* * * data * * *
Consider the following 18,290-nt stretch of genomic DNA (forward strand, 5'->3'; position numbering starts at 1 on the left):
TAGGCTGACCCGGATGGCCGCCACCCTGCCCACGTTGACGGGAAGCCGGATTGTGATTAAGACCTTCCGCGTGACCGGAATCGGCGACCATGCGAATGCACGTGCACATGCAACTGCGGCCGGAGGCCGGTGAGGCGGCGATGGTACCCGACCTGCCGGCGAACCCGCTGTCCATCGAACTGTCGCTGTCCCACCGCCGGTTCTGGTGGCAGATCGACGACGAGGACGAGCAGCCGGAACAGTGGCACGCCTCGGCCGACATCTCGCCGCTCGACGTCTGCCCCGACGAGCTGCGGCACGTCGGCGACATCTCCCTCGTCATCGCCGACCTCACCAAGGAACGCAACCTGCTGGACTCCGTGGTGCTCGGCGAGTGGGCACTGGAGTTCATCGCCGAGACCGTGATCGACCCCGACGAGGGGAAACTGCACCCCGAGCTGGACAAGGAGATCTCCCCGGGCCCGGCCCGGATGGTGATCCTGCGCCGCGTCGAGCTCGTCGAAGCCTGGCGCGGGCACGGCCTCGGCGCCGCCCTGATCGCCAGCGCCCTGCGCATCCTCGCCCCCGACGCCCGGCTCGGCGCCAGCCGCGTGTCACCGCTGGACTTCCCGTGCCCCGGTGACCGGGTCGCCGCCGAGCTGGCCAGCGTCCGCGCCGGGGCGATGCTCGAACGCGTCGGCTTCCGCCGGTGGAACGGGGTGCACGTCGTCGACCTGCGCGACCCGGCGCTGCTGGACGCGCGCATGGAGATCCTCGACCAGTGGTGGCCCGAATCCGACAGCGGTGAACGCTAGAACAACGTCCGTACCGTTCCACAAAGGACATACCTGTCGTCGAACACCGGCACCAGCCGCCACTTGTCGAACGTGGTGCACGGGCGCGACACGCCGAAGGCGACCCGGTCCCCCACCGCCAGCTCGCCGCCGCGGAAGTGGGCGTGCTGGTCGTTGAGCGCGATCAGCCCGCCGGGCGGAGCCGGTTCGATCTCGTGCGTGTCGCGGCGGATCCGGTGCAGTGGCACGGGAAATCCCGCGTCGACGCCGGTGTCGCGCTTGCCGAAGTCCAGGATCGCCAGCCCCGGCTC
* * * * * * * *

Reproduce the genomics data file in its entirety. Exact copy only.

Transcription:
Consider the following 18,290-nt stretch of genomic DNA (forward strand, 5'->3'; position numbering starts at 1 on the left):
TAGGCTGACCCGGATGGCCGCCACCCTGCCCACGTTGACGGGAAGCCGGATTGTGATTAAGACCTTCCGCGTGACCGGAATCGGCGACCATGCGAATGCACGTGCACATGCAACTGCGGCCGGAGGCCGGTGAGGCGGCGATGGTACCCGACCTGCCGGCGAACCCGCTGTCCATCGAACTGTCGCTGTCCCACCGCCGGTTCTGGTGGCAGATCGACGACGAGGACGAGCAGCCGGAACAGTGGCACGCCTCGGCCGACATCTCGCCGCTCGACGTCTGCCCCGACGAGCTGCGGCACGTCGGCGACATCTCCCTCGTCATCGCCGACCTCACCAAGGAACGCAACCTGCTGGACTCCGTGGTGCTCGGCGAGTGGGCACTGGAGTTCATCGCCGAGACCGTGATCGACCCCGACGAGGGGAAACTGCACCCCGAGCTGGACAAGGAGATCTCCCCGGGCCCGGCCCGGATGGTGATCCTGCGCCGCGTCGAGCTCGTCGAAGCCTGGCGCGGGCACGGCCTCGGCGCCGCCCTGATCGCCAGCGCCCTGCGCATCCTCGCCCCCGACGCCCGGCTCGGCGCCAGCCGCGTGTCACCGCTGGACTTCCCGTGCCCCGGTGACCGGGTCGCCGCCGAGCTGGCCAGCGTCCGCGCCGGGGCGATGCTCGAACGCGTCGGCTTCCGCCGGTGGAACGGGGTGCACGTCGTCGACCTGCGCGACCCGGCGCTGCTGGACGCGCGCATGGAGATCCTCGACCAGTGGTGGCCCGAATCCGACAGCGGTGAACGCTAGAACAACGTCCGTACCGTTCCACAAAGGACATACCTGTCGTCGAACACCGGCACCAGCCGCCACTTGTCGAACGTGGTGCACGGGCGCGACACGCCGAAGGCGACCCGGTCCCCCACCGCCAGCTCGCCGCCGCGGAAGTGGGCGTGCTGGTCGTTGAGCGCGATCAGCCCGCCGGGCGGAGCCGGTTCGATCTCGTGCGTGTCGCGGCGGATCCGGTGCAGTGGCACGGGAAATCCCGCGTCGACGCCGGTGTCGCGCTTGCCGAAGTCCAGGATCGCCAGCCCCGGCTC